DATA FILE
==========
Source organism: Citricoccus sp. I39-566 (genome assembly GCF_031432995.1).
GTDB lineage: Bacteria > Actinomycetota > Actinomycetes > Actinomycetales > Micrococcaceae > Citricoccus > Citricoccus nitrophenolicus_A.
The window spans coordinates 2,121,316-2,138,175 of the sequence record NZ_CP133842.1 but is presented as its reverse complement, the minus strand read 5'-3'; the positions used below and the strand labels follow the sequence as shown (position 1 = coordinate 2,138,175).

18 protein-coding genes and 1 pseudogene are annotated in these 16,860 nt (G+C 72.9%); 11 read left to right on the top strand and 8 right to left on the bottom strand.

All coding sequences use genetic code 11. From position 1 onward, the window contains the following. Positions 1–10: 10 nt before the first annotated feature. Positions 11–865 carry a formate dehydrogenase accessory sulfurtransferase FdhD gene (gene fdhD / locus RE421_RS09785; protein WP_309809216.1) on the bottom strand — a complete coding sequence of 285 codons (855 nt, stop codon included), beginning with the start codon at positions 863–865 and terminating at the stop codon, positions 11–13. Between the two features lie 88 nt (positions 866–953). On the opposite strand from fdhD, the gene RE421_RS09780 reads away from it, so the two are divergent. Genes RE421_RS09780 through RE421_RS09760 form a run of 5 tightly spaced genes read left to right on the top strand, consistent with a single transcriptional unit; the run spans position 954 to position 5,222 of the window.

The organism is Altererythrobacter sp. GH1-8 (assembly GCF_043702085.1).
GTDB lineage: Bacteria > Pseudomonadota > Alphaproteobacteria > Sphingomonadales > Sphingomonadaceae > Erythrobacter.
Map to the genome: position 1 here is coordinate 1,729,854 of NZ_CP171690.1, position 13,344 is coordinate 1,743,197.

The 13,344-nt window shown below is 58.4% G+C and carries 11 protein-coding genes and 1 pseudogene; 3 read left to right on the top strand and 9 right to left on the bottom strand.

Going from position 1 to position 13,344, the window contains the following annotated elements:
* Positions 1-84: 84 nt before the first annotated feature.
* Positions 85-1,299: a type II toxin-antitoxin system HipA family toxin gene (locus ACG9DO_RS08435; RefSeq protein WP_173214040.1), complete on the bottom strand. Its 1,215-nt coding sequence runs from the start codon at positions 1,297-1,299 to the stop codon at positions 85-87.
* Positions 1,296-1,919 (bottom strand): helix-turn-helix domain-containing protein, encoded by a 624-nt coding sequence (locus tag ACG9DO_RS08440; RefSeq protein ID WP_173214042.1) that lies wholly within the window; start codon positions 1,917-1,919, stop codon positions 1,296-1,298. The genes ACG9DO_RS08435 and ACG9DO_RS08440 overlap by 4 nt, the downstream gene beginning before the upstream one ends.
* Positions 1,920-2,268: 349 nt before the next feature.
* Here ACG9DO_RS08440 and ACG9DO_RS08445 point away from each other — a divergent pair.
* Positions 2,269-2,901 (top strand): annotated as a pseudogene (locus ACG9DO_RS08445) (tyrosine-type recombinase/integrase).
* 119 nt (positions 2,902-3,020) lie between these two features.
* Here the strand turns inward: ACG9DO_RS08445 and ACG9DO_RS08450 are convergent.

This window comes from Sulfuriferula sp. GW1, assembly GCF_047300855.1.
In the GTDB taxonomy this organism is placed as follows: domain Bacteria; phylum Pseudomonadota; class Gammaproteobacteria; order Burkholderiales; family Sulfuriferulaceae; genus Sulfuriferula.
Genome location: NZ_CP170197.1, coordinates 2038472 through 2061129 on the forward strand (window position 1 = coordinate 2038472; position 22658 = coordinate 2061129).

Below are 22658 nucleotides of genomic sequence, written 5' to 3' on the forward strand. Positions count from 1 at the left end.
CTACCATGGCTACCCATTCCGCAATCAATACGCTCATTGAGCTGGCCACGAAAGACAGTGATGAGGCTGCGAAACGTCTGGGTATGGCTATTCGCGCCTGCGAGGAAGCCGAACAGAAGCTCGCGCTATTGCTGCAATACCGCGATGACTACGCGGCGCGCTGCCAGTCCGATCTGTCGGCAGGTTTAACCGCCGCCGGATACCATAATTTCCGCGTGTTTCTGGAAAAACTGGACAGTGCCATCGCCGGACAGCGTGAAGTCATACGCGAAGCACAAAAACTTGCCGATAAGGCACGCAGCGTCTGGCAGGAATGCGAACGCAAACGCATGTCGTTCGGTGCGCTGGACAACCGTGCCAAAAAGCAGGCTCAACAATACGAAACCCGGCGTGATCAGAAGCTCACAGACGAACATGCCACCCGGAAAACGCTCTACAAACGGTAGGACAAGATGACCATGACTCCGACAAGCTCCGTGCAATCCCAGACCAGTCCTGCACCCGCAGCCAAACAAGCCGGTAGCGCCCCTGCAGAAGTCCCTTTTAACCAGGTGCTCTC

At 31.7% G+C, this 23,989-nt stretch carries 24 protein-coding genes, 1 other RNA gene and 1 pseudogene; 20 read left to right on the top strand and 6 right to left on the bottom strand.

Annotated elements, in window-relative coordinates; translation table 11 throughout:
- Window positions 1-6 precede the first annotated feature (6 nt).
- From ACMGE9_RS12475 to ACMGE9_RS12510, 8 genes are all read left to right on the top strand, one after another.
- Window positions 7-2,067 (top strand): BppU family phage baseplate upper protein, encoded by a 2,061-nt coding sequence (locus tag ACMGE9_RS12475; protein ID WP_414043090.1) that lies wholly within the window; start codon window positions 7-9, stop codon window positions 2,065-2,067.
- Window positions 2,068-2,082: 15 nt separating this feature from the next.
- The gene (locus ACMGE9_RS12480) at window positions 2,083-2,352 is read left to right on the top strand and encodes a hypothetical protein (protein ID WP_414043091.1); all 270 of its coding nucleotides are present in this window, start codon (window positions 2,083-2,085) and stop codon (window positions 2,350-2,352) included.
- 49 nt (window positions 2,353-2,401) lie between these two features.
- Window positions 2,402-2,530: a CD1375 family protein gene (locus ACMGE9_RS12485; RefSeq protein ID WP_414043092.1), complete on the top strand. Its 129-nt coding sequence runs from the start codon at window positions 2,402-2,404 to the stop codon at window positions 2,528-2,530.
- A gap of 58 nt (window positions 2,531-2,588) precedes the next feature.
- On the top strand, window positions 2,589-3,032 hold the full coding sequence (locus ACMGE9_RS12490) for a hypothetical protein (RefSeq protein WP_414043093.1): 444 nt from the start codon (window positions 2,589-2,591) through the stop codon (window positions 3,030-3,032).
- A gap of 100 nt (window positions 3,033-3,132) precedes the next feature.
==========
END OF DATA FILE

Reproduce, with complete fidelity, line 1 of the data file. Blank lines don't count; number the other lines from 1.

Source organism: Citricoccus sp. I39-566 (genome assembly GCF_031432995.1).